debbie tucker green's most recent show, ear for eye, was a typically staggering and epic exploration of contemporary issues of race. Sarah Crompton described it as "an insightful, vivid, sobering and unforgettable evening". It also features one of the cracking new Doctor Who companions in the form of Tosin Cole, whose performances in both shows have been widely praised. green's had a pretty great 2018, and we'd love to see that momentum carry through into the new year.
Playwright Laura Wade already has one major smash hit transferring for another life, can we make it two? Home, I'm Darling starring Katherine Parkinson is headed for the Duke of York's Theatre in the West End, but we're also keen to see more of Wade's meta-theatrical examination of Jane Austen's unfinished novel The Watsons, which garnered rave reviews when it first opened in Chichester's Minerva Theatre. Featuring existential theory and jokey dissections of Austen tropes, this could be a cracking crowd pleaser. Speaking of Chichester Festival Theatre shows...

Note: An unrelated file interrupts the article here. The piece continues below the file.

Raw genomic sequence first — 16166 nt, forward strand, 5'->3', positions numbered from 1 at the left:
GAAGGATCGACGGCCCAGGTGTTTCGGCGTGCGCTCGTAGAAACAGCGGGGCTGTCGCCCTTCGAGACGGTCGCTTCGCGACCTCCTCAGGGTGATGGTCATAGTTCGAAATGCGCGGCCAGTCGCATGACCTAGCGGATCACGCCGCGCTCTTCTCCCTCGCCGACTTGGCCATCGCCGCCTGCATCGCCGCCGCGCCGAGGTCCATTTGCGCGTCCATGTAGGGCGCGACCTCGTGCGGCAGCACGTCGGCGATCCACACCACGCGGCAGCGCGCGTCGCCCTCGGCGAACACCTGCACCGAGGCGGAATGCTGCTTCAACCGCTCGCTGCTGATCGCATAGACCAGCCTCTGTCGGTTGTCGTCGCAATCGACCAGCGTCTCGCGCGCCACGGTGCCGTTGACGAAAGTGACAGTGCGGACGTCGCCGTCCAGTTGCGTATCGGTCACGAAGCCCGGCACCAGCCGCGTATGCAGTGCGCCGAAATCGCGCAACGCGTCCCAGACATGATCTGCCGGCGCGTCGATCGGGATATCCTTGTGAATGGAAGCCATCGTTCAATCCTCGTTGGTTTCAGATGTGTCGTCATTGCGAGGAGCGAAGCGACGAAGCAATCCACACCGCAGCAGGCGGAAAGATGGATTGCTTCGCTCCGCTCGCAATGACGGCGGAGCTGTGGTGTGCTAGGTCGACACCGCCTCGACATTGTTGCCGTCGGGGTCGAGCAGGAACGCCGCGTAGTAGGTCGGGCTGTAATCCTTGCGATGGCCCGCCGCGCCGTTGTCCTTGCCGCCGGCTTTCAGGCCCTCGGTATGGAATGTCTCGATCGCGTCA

Me and My Girl
The five-star success of Daniel Evans' production of the classic British musical left everyone eager for Me and My Girl back in the West End, breathing new life into a classic many would consider passé. It seemed that a trip to the big smoke was a cert, especially after the Chichester Theatre production's star Matt Lucas tweeted saying there would be a London transfer coming! And then...nothing. We'll just have to wait and see.